Should rhino horn trade be legalised?

Today is World Environment Day, the theme – illegal wildlife trafficking.  Whether or not to legalise the trade in rhino horn has been one of the hottest controversies surrounding the poaching crisis.  The South African government has backed off plans to seek the legalisation of an international horn trade later this year at the CITES convention, but Swaziland will put in a bid for legalisation.  As part of our recently posted interview with Simon Naylor, reserve manager at Phinda private game reserve, about the human and financial cost of rhino poaching, he also told Project Africa Rhino why in his opinion the horn trade should be legalised.   For the argument against legalisation see our post: interview with the EIA.

ACPT03 Simon Naylore, reserve manager of Phinda at white rhino b

Simon Naylor, reserve manager at Phinda

‘I am pro rhino and anything that adds value to a live rhino. Protecting and conserving rhino in Africa today takes millions of rands/dollars, money that owners and the state just don’t have anymore. Both state and private parks have had their budgets slashed. Take Ezemvelo KwaZulu-Natal Wildlife, for example, the flagship conservation agency in years gone by, with a proud history and legacy of rhino conservation. They are broke and having to freeze vacant posts across their parks. Their operating budgets are slashed year on year. They literally cannot afford to protect rhinos effectively anymore.’

‘In South Africa we have the privilege as private individuals of owning these magnificent animals. If you give rhino value you give it a future. Ownership creates the incentive to protect and conserve. If you can add to its value, rhino has the potential to become one of the best protected animals in Africa, with its numbers flourishing. If it was not for South African private rhino ownership white rhino numbers would not be where they are today.’

‘It’s a misconception that there’s a handful of greedy private rhino owners that are only concerned in selling rhino horn for monetary value. There are over 350 private rhino owners in South Africa protecting and conserving over 6,300 black and white rhino, more than the entire African population of rhinos outside of South Africa. There are numerous private populations of over 100 animals, playing a significant conservation role on the continent.’

‘Close to 90 per cent of these owners are in favour of a regulated legal trade in horn to maintain the value of these animals and pay for the huge security bill in protecting them. Many big reserves in South Africa that protect large populations of rhino have rhino for a number of objectives: conservation, tourism, economic returns and the pleasure of seeing a rhino in the wild. Many of the big reserves are struggling to maintain these objectives. Security is becoming unaffordable and with the value of rhinos dropping, sustainable off take revenues are not meeting the demands of reserve expenses.’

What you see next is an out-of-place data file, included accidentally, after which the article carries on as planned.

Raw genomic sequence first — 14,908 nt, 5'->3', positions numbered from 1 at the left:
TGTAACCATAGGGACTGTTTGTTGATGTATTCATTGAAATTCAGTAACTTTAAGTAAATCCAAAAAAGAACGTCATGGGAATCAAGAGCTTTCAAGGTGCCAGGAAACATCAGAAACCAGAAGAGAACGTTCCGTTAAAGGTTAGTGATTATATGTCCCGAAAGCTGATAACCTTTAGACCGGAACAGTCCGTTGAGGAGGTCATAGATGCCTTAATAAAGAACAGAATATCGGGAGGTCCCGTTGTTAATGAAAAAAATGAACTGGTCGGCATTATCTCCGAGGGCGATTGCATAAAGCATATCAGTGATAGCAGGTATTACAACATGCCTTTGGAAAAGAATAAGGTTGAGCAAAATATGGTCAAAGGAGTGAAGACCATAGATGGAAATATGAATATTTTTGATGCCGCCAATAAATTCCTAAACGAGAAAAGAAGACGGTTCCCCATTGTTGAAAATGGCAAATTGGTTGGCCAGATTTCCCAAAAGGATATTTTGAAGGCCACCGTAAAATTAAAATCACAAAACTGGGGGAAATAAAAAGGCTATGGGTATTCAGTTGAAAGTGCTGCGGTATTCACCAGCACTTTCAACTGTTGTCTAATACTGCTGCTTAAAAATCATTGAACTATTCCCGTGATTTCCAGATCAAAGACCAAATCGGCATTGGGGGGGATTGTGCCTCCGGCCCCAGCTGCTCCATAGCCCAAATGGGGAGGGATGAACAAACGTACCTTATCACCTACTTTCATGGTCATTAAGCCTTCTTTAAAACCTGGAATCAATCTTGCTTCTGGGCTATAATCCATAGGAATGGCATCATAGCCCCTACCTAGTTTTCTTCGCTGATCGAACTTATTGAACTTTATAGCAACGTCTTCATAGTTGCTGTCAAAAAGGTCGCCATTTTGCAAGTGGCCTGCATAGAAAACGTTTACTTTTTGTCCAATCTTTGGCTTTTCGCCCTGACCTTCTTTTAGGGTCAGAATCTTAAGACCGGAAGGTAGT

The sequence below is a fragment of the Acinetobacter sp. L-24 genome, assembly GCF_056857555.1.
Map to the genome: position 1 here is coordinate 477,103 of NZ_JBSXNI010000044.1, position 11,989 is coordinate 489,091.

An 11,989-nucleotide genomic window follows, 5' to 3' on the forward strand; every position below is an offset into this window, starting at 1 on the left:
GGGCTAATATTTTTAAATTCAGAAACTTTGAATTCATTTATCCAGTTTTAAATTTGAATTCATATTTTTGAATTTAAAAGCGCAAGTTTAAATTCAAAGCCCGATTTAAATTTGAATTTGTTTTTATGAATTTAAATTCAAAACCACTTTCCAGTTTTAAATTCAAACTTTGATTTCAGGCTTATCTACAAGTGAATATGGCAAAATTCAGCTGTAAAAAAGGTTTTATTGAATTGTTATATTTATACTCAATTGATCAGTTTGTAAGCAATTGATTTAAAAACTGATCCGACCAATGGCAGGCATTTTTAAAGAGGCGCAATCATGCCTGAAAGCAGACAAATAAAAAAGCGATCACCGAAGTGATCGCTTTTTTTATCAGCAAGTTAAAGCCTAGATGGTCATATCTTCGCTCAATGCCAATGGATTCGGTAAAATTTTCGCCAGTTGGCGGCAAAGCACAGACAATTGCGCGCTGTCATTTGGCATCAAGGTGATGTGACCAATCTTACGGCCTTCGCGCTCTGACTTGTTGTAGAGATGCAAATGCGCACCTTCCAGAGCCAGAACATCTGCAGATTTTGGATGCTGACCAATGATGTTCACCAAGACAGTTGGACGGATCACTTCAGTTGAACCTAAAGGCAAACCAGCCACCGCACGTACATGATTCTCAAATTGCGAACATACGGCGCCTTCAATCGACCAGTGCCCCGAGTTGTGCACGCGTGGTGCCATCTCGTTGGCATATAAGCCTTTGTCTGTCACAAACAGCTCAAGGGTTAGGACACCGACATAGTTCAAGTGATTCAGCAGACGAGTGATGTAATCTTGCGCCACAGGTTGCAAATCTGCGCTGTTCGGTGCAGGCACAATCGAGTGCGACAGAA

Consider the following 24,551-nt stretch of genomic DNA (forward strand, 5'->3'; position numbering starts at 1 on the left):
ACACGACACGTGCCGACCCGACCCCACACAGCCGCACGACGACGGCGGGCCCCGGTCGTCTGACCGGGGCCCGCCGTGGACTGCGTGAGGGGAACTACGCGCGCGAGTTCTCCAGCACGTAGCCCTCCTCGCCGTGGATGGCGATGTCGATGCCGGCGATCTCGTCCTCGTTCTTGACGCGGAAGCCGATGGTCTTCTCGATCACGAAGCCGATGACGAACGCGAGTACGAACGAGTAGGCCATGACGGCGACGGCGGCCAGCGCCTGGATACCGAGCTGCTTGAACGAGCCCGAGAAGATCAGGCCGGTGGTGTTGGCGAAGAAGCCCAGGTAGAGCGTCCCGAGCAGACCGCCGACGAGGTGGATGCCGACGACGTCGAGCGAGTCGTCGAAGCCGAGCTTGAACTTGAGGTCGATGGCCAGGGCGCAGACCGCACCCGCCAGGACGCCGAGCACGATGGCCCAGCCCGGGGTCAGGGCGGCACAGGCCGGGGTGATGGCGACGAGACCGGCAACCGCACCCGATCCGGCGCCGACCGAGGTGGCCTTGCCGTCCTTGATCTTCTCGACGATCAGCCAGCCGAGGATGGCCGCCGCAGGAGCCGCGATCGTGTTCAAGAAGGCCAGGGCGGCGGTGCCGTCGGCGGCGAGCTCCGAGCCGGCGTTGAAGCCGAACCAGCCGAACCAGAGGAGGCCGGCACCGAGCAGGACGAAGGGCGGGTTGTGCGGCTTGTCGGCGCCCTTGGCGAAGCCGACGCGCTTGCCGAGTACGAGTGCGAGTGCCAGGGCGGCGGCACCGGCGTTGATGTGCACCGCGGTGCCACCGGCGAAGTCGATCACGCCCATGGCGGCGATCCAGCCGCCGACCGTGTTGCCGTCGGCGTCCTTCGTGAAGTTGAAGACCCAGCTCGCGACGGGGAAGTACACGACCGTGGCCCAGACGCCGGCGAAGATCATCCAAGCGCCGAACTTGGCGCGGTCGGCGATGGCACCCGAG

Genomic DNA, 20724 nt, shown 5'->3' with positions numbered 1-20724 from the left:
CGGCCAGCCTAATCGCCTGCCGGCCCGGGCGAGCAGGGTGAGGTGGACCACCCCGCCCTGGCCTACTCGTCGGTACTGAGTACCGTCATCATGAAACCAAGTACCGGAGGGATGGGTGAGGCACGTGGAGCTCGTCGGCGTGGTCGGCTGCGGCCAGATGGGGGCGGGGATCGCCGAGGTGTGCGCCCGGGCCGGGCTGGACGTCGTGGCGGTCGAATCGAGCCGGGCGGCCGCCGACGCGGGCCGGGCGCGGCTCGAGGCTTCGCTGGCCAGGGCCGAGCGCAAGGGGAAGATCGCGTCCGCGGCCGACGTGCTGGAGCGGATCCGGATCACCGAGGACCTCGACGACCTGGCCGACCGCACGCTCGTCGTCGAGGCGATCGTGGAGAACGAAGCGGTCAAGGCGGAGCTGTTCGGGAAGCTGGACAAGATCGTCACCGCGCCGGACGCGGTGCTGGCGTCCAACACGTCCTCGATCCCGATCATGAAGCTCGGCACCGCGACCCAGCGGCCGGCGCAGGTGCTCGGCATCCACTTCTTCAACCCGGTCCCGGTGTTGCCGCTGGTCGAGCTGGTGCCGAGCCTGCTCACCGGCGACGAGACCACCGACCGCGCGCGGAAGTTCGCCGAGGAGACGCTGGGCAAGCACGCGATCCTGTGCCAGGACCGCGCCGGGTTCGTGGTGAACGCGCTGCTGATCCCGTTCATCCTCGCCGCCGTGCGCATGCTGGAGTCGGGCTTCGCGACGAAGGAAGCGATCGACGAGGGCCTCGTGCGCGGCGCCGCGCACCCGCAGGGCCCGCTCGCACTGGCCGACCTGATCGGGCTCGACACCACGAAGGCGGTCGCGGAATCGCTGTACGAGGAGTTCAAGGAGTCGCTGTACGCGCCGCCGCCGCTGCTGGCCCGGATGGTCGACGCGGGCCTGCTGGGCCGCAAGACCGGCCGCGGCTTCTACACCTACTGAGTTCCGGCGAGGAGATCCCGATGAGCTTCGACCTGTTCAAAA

‘Reserves like Phinda are struggling to justify the large numbers of rhinos they protect. It only takes a handful of rhinos to meet the demands and/or expectations of a tourist. If rhinos lose their value and costs continue to spiral, it just does not make economic sense to have such large numbers. This is just a sad reality of a situation many owners have found themselves in and will I suspect in the coming years. The next three years will be a critical period for rhinos on private land. If the value of a live rhino continues to drop reserves will be forced to sell off or dispose of their animals. More and more we are having to rely on NGO funding or government grants which are both not sustainable and inconsistent.’

AMHRB107 Black rhino territorial bull scent marking

Black rhino bull scent marking, Phinda

‘The CITES trade ban has not worked. There is no evidence demand is reducing. Criminal syndicates are becoming very rich and powerful and as a result corrupting the fabric of our society. Although there are many dedicated police and public prosecutors, the system is failing us. They are either under staffed/trained/resourced/corrupt or apathetic to the situation. Our rhinos are less secure today than yesterday and the years before.’

‘There is a trade already but it does not benefit rhino owners or managers or rhino in any way. We currently have a situation where the people that invest the most time and money into the conservation and protection of rhino benefit the least. This has to be reversed. We need a situation where the rhino value is increasing and people are queuing up to own/conserve and want one in their game reserve. They need to become assets again.’

‘Rhino have the incredible potential to also bring impoverished rural communities out of poverty. We only have a few years to stop a lucrative trade and demand that is controlled by transnational organised crime and criminal/corrupt government authorities. It’s a tough ask. The South African Government has indicated it will not submit a legal horn trade proposal to the upcoming CITES meeting in Johannesburg later this year. They have indicated that it is business as usual. Swaziland submitted a proposal at the last minute.’

‘I just hope the powers that be, NGOs and the like, can reduce or stop the demand, as well as ramp up their financial support to APU teams on the ground. We also need more support from our government. We don’t have a lot of time and every day more than three rhinos are being killed.’

‘I have dedicated the last ten years of my life to conserving and protecting rhinos in Africa. And I stand to gain nothing financially from any sale of rhinos or their horns. I am just a realist. Conservationists and especially rhino conservationists are a very determined and passionate group of people. We will continue to fight this war. We have to believe we will win and overcome this crisis. We cannot give up.’

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